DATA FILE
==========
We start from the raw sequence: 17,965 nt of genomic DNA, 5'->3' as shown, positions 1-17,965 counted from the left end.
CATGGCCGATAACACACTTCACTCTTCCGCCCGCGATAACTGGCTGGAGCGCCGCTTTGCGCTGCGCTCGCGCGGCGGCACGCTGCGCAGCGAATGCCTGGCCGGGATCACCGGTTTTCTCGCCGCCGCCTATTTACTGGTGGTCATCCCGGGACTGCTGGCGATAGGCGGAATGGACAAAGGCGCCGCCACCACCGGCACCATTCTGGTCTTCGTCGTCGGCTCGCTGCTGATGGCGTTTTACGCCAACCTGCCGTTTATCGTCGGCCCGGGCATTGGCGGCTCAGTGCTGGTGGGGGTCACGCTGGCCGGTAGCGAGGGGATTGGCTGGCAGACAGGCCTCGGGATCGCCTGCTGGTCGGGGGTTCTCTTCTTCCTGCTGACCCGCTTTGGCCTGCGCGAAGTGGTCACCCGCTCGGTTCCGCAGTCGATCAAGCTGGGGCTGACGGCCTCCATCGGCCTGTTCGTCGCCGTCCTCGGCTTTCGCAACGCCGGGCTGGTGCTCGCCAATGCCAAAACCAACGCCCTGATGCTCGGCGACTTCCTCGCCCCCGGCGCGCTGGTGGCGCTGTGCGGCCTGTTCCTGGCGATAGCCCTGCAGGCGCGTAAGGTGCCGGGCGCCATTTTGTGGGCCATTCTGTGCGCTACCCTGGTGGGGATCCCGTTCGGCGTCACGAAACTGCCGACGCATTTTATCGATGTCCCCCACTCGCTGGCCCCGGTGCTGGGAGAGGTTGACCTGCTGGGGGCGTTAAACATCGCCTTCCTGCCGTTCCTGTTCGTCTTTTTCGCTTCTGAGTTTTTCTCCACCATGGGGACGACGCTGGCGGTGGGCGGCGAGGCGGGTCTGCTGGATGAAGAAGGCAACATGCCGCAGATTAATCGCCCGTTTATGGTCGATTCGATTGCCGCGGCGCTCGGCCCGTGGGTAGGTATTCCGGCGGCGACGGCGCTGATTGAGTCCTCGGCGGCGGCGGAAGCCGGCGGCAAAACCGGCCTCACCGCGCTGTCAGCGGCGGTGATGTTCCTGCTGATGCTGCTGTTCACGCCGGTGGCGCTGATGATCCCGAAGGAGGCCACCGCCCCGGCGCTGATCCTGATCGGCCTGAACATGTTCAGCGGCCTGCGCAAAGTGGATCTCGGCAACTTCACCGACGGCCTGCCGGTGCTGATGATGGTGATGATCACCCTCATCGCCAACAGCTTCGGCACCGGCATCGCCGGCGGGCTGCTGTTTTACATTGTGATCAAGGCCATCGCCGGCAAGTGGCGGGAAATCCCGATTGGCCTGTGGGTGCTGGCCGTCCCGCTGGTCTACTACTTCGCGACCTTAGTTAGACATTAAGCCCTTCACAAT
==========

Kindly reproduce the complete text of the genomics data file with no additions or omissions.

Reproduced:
We start from the raw sequence: 17,965 nt of genomic DNA, 5'->3' as shown, positions 1-17,965 counted from the left end.
CATGGCCGATAACACACTTCACTCTTCCGCCCGCGATAACTGGCTGGAGCGCCGCTTTGCGCTGCGCTCGCGCGGCGGCACGCTGCGCAGCGAATGCCTGGCCGGGATCACCGGTTTTCTCGCCGCCGCCTATTTACTGGTGGTCATCCCGGGACTGCTGGCGATAGGCGGAATGGACAAAGGCGCCGCCACCACCGGCACCATTCTGGTCTTCGTCGTCGGCTCGCTGCTGATGGCGTTTTACGCCAACCTGCCGTTTATCGTCGGCCCGGGCATTGGCGGCTCAGTGCTGGTGGGGGTCACGCTGGCCGGTAGCGAGGGGATTGGCTGGCAGACAGGCCTCGGGATCGCCTGCTGGTCGGGGGTTCTCTTCTTCCTGCTGACCCGCTTTGGCCTGCGCGAAGTGGTCACCCGCTCGGTTCCGCAGTCGATCAAGCTGGGGCTGACGGCCTCCATCGGCCTGTTCGTCGCCGTCCTCGGCTTTCGCAACGCCGGGCTGGTGCTCGCCAATGCCAAAACCAACGCCCTGATGCTCGGCGACTTCCTCGCCCCCGGCGCGCTGGTGGCGCTGTGCGGCCTGTTCCTGGCGATAGCCCTGCAGGCGCGTAAGGTGCCGGGCGCCATTTTGTGGGCCATTCTGTGCGCTACCCTGGTGGGGATCCCGTTCGGCGTCACGAAACTGCCGACGCATTTTATCGATGTCCCCCACTCGCTGGCCCCGGTGCTGGGAGAGGTTGACCTGCTGGGGGCGTTAAACATCGCCTTCCTGCCGTTCCTGTTCGTCTTTTTCGCTTCTGAGTTTTTCTCCACCATGGGGACGACGCTGGCGGTGGGCGGCGAGGCGGGTCTGCTGGATGAAGAAGGCAACATGCCGCAGATTAATCGCCCGTTTATGGTCGATTCGATTGCCGCGGCGCTCGGCCCGTGGGTAGGTATTCCGGCGGCGACGGCGCTGATTGAGTCCTCGGCGGCGGCGGAAGCCGGCGGCAAAACCGGCCTCACCGCGCTGTCAGCGGCGGTGATGTTCCTGCTGATGCTGCTGTTCACGCCGGTGGCGCTGATGATCCCGAAGGAGGCCACCGCCCCGGCGCTGATCCTGATCGGCCTGAACATGTTCAGCGGCCTGCGCAAAGTGGATCTCGGCAACTTCACCGACGGCCTGCCGGTGCTGATGATGGTGATGATCACCCTCATCGCCAACAGCTTCGGCACCGGCATCGCCGGCGGGCTGCTGTTTTACATTGTGATCAAGGCCATCGCCGGCAAGTGGCGGGAAATCCCGATTGGCCTGTGGGTGCTGGCCGTCCCGCTGGTCTACTACTTCGCGACCTTAGTTAGACATTAAGCCCTTCACAAT